Origin of crypt
Definition for crypt (2 of 2)
Examples from the Web for crypt
Because of the German clothing, they were turned over to the Germans, who interred them in a crypt in France.
The “home of the NRA gun collection” was as quiet as a crypt.After Newtown Shooting, the NRA Museum Is Silent and Somber|Lloyd Grove|December 16, 2012|DAILY BEAST
In the far corners of the crypt were dozens of boxes of human remains.Italian Police Open a Mobster’s Vatican-Owned Tomb in Search of a Missing Girl|Barbie Latza Nadeau|May 16, 2012|DAILY BEAST
Note to royal couple: Stay away from Canterbury Cathedral, where Thomas à Becket was whacked near the stairs to the crypt.
But for now, sources tell me, Michael Jackson will be stored in a crypt almost directly underneath the Last Supper masterpiece.
From Bossuet to Pascal is to pass from the solemn splendour of the church to the chill of the crypt.Critical Miscellanies (Vol 2 of 3)|John Morley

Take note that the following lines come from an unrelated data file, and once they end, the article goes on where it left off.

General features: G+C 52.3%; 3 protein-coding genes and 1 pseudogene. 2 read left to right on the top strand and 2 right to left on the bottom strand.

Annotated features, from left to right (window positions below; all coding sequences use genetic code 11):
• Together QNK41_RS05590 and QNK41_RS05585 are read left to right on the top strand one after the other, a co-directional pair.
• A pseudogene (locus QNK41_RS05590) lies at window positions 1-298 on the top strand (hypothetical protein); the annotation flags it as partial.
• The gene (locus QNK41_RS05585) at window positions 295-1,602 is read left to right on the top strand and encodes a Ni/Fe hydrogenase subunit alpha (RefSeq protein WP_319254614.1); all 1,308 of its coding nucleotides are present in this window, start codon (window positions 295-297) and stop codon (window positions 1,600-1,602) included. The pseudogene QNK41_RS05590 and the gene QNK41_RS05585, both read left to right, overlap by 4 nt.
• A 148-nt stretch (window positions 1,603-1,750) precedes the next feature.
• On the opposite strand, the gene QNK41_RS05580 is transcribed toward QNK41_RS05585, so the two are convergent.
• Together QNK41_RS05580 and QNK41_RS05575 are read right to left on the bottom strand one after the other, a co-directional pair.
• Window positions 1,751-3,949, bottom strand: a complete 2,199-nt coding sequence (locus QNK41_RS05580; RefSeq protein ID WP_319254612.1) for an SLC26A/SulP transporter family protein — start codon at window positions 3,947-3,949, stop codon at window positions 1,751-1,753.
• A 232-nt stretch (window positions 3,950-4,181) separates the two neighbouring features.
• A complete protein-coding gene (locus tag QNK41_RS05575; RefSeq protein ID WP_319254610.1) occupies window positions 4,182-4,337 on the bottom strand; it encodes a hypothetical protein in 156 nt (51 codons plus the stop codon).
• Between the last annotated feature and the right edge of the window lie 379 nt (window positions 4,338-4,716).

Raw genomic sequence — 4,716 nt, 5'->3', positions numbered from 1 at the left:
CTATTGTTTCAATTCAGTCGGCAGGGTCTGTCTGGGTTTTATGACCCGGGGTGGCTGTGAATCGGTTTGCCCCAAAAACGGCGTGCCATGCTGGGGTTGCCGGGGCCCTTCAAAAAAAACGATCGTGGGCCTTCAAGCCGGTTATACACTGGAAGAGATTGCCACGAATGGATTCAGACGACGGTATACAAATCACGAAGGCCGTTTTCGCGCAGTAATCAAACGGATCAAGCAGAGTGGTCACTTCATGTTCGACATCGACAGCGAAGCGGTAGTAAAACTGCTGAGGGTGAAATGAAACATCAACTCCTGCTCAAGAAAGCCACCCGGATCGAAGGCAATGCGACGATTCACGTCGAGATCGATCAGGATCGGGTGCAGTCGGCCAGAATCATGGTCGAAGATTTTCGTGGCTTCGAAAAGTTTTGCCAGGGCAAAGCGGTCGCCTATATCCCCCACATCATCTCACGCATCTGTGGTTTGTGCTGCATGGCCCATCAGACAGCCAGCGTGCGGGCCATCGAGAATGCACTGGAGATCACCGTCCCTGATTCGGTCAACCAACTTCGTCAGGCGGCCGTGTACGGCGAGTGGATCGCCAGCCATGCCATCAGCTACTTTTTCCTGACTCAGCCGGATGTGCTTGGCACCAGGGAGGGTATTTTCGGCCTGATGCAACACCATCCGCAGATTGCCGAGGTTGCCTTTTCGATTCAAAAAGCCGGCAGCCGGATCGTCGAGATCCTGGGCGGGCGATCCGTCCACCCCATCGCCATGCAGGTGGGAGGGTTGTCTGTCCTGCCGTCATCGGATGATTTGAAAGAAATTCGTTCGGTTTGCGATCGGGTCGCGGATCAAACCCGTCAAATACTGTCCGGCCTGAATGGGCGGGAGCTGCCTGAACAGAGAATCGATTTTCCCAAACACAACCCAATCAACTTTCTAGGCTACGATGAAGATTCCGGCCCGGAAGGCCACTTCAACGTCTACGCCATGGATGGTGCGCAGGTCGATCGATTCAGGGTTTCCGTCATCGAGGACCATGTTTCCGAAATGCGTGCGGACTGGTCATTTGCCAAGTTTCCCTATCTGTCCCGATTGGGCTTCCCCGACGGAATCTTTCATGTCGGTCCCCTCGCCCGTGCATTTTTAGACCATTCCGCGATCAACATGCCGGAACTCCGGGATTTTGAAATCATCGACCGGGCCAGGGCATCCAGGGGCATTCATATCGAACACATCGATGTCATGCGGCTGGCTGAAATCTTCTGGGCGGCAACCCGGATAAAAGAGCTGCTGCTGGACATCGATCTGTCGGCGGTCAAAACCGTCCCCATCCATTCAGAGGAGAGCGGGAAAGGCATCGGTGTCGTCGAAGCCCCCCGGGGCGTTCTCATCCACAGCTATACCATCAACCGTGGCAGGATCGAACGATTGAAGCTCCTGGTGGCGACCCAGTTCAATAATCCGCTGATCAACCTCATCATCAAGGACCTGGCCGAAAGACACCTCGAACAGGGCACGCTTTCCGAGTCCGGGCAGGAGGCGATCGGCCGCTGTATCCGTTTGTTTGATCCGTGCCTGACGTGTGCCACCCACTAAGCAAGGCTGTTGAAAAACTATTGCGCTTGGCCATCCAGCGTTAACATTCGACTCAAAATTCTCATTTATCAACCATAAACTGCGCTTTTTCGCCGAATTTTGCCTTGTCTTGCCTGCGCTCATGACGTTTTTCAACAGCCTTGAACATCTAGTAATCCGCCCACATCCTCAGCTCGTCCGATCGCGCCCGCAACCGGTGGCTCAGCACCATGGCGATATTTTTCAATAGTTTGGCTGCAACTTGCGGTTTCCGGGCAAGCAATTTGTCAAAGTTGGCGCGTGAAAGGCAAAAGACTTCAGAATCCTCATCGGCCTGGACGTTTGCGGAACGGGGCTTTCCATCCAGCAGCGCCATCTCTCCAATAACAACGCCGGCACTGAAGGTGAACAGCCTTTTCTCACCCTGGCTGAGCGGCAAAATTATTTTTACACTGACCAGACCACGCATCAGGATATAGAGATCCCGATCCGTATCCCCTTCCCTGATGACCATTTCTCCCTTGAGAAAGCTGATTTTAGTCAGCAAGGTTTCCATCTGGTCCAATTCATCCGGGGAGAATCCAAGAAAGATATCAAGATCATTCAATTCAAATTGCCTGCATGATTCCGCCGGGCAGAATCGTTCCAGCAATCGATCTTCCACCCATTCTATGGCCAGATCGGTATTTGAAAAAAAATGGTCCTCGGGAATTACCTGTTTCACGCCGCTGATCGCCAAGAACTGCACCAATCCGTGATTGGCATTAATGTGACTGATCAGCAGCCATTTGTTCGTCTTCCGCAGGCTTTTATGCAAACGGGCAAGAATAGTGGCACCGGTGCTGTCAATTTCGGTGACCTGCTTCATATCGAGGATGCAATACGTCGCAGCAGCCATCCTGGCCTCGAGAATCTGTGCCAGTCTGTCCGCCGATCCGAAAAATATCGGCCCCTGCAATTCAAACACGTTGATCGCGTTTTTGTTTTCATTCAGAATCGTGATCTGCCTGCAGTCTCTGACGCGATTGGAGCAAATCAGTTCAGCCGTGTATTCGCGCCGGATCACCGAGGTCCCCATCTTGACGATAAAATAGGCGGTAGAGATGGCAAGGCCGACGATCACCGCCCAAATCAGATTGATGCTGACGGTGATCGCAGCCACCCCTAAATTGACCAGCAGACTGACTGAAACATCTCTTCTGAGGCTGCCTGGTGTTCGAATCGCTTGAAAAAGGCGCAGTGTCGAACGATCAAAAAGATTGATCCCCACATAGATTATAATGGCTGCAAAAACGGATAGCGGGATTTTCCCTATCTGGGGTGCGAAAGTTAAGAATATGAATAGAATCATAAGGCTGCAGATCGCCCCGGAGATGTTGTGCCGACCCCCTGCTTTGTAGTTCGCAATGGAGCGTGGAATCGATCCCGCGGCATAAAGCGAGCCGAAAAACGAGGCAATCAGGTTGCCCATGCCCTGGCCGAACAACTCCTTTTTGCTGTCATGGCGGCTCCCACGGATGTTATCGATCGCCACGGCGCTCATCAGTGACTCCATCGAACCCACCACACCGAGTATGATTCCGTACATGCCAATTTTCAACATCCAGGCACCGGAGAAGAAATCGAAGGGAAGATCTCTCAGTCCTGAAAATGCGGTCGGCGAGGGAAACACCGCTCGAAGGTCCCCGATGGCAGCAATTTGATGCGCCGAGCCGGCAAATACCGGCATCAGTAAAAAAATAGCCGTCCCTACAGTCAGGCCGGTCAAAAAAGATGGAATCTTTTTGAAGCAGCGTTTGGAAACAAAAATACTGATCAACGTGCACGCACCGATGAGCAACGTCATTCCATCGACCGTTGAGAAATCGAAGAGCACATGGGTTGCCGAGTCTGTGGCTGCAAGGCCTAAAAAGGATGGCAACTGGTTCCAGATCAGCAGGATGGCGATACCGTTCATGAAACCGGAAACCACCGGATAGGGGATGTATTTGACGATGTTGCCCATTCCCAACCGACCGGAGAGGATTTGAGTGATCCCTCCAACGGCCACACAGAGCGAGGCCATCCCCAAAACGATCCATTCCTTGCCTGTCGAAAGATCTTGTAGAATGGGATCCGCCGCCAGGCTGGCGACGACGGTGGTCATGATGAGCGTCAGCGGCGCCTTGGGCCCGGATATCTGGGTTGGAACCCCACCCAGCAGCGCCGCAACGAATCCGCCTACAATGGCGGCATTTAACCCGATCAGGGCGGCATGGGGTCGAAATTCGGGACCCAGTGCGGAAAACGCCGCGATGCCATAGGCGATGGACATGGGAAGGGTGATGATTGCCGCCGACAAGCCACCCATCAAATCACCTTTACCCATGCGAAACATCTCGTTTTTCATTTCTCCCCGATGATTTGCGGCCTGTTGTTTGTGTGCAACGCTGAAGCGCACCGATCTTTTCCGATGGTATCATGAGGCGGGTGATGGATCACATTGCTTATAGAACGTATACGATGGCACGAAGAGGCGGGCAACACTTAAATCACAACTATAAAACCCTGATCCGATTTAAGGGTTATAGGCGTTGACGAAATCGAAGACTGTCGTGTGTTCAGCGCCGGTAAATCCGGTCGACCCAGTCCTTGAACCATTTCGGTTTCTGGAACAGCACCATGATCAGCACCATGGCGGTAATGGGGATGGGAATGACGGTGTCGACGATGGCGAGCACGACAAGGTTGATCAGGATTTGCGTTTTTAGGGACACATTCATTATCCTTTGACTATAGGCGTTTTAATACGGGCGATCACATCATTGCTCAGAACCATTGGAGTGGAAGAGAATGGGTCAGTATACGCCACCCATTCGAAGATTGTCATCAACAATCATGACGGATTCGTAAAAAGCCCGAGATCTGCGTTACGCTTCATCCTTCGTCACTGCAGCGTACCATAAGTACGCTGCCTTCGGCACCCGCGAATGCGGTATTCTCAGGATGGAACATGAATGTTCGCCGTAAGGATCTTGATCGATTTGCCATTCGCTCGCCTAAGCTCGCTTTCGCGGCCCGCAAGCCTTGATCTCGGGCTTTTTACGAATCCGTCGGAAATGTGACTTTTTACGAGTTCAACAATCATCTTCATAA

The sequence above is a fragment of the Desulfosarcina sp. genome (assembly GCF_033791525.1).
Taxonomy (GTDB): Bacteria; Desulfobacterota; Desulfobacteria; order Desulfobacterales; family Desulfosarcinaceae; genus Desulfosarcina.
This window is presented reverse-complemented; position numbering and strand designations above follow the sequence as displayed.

The crypt is of interest from being mainly built up from the rude early church of the Danish founder.Romantic Ireland; volume 1/2|M.F and B. McM. Mansfield
This mutilated figure, which withstood the great fire of London, is still preserved in the crypt of the present cathedral.Curiosities of Literature, Vol. 3 (of 3)|Isaac Disraeli
The form of the crypt is that of a perfect Romanesque basilica, a nave and two aisles terminating a three-lobed apse.The Cathedrals of Northern Spain|Charles Rudy
This crypt is like a dreamland treasure-house filled with spoils of art and fancy.The Jenolan Caves|Samuel Cook
British Dictionary definitions for crypt
Word Origin for crypt
Word Origin and History for crypt
early 15c., "grotto, cavern," from Latin crypta "vault, cavern," from Greek krypte (short for krypte kamara "hidden vault"), fem. of kryptos "hidden," verbal adjective from kryptein "to hide," from PIE *krau- "to conceal, hide" (cf. Old Church Slavonic kryjo, kryti "to hide"). Meaning "underground burial vault or chapel in a church" first attested 1789.